3. iiequalsexpipi

    I liked this sentence:

    “Week 4 looks at the past and the future – paleoclimate research into the Earth’s past and climate model projections into the future.”

    So they plan to purposely ignore instrumental data… How convenient.

    • rogercaiazza

      +1

    • catweazle666

      “The data doesn’t matter. We’re not basing our recommendations on the data. We’re basing them on the climate models.”

      ~ Prof. Chris Folland ~ (Hadley Centre for Climate Prediction and Research

  4. daveandrews723

    Skeptics are not “climate science deniers.” They have viewed the evidence and say “the science is not settled” and “the observations do not support the warmists’ models.” Anyone who claims the science is settled and claims to understand the impact of CO2 on temperatures goes against the scientific method and is promoting a social agenda, not the furtherance (sp?) of science.

    • Well…

      The fact that global warming is split along Republican/Democratic party lines indicates it is political and not scientific.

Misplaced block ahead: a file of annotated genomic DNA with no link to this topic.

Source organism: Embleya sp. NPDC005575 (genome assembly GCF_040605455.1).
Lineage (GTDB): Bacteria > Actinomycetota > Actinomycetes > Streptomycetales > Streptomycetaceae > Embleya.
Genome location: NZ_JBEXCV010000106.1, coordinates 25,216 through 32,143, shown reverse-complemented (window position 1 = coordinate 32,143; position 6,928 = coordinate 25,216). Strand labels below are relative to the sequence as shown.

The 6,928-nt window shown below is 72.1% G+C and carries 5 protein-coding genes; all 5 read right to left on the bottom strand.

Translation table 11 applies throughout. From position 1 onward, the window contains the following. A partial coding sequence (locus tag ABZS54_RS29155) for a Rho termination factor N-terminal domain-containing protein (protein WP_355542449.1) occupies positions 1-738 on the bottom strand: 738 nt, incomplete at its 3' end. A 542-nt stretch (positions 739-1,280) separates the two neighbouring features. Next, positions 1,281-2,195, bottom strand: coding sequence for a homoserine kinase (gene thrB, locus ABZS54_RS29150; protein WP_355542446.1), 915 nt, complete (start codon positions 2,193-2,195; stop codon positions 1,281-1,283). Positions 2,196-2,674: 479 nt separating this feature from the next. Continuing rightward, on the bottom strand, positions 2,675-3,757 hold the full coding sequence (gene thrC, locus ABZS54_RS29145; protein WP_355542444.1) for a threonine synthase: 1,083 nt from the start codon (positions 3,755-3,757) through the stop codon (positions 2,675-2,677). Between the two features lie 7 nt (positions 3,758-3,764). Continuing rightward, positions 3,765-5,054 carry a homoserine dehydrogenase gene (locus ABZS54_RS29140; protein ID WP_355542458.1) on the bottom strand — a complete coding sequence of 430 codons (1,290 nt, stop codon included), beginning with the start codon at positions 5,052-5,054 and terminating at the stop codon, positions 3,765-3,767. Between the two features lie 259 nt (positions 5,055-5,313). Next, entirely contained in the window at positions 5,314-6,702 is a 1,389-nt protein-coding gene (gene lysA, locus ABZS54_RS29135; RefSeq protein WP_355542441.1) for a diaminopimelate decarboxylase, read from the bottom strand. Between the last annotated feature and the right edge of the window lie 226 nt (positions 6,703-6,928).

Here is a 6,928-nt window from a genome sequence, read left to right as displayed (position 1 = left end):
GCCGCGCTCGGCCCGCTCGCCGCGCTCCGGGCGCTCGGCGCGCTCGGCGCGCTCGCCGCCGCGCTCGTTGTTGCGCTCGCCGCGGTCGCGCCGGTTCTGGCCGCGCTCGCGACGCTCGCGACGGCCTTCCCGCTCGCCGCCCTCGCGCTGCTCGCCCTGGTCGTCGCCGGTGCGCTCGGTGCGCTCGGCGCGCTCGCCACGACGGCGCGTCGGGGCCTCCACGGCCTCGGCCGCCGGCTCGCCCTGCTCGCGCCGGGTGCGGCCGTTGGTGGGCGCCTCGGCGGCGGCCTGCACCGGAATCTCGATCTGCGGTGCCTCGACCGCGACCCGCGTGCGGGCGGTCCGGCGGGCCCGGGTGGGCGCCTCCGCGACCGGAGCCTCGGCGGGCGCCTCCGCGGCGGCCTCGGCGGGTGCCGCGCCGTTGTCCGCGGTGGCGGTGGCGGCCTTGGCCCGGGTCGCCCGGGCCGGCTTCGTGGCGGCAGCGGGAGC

About 2 1/2 times as many Republicans think global warming is a hoax as believe the current POTUS is the antichrist.

    • Curious George

      Skeptics are now simply Climate Deniers. An inconvenient reference to “science” was deleted.

  5. Would you care to justify your 3 points with some evidence? You claim “considerable” disagreement – that implies at least a significant minority who dispute that (a) Whether the warming since 1950 has been dominated by human causes – have you actually done a count of papers to validate the positions on this or are you simply making a claim without any?
    (b) How much the planet will warm in the 21st century – again a spurious statement – there is considerable uncertainty about climate sensitivity – with many papers publishing different ranges – this is hardly “new” and does not constitue “considerable disagreement” since the uncertainty and wide band of possibilities is almost universally acknowledged – including by the IPCC